Showcase debate features heated opinion from students

By Michelle Williams

Students, faculty and community members filled the Cape Cod Lounge in the University of Massachusetts Student Union Wednesday night, with students packing in to sit on the floor or stand in the back just to catch a glimpse of a showcase debate between left and right ideologies, sponsored by the Student Legal Service Office, The Silent Majority, The Radical Student Union and the Massachusetts Daily Collegian.

With Will Syldor representing the left side of the political spectrum and Brad DeFlumeri on the right, the two UMass students debated hot-button issues ranging from affirmative action to abortion, gay marriage, economics, prison, and immigration.

Moderating the event were Corey M. Carvalho, associate director of the Student Legal Services Office, Charlie Felder, President of the University Democrats, and Alyssa Creamer of the Massachusetts Daily Collegian. Creamer began by introducing the speakers, and then stated the rules of the debate and gave a brief bio of each speaker.

While introducing DeFlumeri as a die-hard Yankees fan amid boos from the crowd, Felder said half-jokingly, “here’s to hoping the Yankee comment is the most controversial thing you hear tonight.”

To begin the debate, Felder posed a question to the candidates about affirmative action, using a quote by conservative radio-host and former presidential candidate Alan Keyes. First to speak, Syldor said that “Keyes is a fool.” Arguing that there isn’t the level playing field for different races in America, Syldor went on to say, “He argues it isn’t because of white supremacy, but black ignorance.”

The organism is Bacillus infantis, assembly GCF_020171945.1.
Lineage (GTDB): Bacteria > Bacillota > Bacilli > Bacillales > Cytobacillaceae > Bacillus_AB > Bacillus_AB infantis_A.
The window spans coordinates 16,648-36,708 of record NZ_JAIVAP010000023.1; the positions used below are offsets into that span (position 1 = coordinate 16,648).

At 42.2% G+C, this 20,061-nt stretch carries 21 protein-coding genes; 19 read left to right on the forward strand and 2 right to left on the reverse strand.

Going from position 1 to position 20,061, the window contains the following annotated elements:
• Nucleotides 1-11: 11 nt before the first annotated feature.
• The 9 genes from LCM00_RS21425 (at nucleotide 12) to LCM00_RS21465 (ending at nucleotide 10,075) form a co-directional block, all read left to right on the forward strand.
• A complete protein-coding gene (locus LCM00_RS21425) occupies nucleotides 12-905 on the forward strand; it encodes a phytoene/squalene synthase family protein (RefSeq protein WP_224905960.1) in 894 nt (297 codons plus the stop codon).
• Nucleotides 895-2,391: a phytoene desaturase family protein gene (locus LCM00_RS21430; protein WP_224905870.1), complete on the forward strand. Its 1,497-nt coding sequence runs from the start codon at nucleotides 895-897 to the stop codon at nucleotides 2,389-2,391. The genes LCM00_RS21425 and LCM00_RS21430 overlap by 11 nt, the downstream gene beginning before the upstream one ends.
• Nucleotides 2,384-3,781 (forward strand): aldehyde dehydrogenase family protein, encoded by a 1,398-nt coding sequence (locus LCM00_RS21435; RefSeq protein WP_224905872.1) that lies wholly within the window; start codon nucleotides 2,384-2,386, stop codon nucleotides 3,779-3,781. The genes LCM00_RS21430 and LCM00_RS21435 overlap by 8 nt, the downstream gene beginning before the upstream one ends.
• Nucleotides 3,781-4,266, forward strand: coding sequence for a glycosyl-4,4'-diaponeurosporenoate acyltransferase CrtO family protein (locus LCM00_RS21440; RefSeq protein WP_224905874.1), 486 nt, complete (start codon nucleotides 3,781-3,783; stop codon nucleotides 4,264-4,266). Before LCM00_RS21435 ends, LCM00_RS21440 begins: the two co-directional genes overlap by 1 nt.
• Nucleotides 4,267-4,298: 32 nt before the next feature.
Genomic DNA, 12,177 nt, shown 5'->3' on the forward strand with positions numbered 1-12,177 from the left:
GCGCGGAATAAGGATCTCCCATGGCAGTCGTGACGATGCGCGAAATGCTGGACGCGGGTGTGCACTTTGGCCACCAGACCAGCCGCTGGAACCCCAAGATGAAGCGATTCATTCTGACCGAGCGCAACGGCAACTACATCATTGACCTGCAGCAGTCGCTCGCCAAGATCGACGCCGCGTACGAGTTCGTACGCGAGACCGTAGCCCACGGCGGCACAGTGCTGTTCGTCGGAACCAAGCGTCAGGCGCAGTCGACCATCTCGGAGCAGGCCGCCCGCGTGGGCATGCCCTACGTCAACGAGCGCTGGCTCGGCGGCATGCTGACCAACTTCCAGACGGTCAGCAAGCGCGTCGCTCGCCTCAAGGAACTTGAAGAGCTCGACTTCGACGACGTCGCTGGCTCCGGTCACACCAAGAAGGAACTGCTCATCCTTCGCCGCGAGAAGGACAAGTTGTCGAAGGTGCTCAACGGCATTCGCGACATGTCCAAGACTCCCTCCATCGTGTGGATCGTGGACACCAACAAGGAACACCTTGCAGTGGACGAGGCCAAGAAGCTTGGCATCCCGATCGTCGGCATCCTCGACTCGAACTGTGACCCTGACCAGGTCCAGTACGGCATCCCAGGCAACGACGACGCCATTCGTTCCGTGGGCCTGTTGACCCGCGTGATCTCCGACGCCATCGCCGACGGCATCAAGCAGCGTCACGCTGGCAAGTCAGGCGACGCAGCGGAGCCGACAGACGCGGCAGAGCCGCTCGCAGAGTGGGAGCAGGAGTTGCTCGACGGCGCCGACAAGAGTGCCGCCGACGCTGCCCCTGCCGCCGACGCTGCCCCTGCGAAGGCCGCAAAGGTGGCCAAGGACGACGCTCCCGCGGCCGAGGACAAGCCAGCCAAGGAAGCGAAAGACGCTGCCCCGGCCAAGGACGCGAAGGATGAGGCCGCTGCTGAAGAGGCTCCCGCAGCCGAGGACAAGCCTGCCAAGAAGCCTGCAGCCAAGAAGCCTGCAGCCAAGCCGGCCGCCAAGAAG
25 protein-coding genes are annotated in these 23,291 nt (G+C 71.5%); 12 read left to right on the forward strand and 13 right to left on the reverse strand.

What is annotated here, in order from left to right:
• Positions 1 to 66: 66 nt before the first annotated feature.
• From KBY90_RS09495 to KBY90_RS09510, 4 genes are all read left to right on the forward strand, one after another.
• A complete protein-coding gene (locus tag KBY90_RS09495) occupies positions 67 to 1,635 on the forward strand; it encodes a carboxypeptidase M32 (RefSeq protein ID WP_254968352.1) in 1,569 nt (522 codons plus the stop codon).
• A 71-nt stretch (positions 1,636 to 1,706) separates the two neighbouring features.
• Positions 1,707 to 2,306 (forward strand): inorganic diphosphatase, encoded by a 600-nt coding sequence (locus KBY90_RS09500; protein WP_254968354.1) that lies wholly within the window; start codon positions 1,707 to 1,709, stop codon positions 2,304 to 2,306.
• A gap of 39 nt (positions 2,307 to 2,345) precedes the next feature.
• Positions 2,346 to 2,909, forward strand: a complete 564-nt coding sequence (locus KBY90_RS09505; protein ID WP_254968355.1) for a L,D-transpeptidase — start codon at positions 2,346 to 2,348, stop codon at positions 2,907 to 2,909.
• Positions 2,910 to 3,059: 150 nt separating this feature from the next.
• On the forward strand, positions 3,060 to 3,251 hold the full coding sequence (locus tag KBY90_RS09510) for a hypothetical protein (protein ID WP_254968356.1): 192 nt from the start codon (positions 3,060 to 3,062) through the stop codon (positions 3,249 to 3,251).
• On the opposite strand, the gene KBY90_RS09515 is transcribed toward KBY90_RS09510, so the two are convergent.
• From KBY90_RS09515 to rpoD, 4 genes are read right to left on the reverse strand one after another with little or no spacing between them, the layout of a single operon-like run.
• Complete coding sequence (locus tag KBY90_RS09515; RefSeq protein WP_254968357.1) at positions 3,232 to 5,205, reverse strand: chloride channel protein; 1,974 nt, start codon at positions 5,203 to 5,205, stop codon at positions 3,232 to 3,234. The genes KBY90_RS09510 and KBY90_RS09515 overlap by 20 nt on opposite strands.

DeFlumeri argued that affirmative action wasn’t constitutional, citing the Fourteenth Amendment.

“I think affirmative action, any distinction of the government on the basis of race, exacerbates racial ties,” he said.

Relating affirmative action to unemployment, DeFlumeri went on make a case for eliminating the federal minimum wage.

“If we were to make a system of high unemployment and a minimum wage system, like we currently have, it’s absolutely essential that we understand that the unemployment rate will function as a condition of wages, of what people are being paid federally by the Congress in each state’s minimum wage,” he said.

In response to DeFlumeri’s call for eliminating the minimum wage, Syldor argued such a measure would not be in workers’ interests.

“If you need to eat, you’re not going to contemplate your choices of employment,” said Syldor.

The next topic discussed was abortion. The moderators, quoting the Centers for Disease Control and Prevention (CDC), read a statistic stating that 40 percent of abortions in America are undergone by African-American women, though they make up only 13 percent of the population.

Speaking first on the issue, Syldor said, “I would argue that the use of these statistics in many anti-choice arguments wrongfully characterize black women as weak-minded, hypersexual and unable to make their own decisions.”

Syldor attempted to make the case that though African-American women were having proportionally more abortions, he did not feel it was because they were persuaded to do so.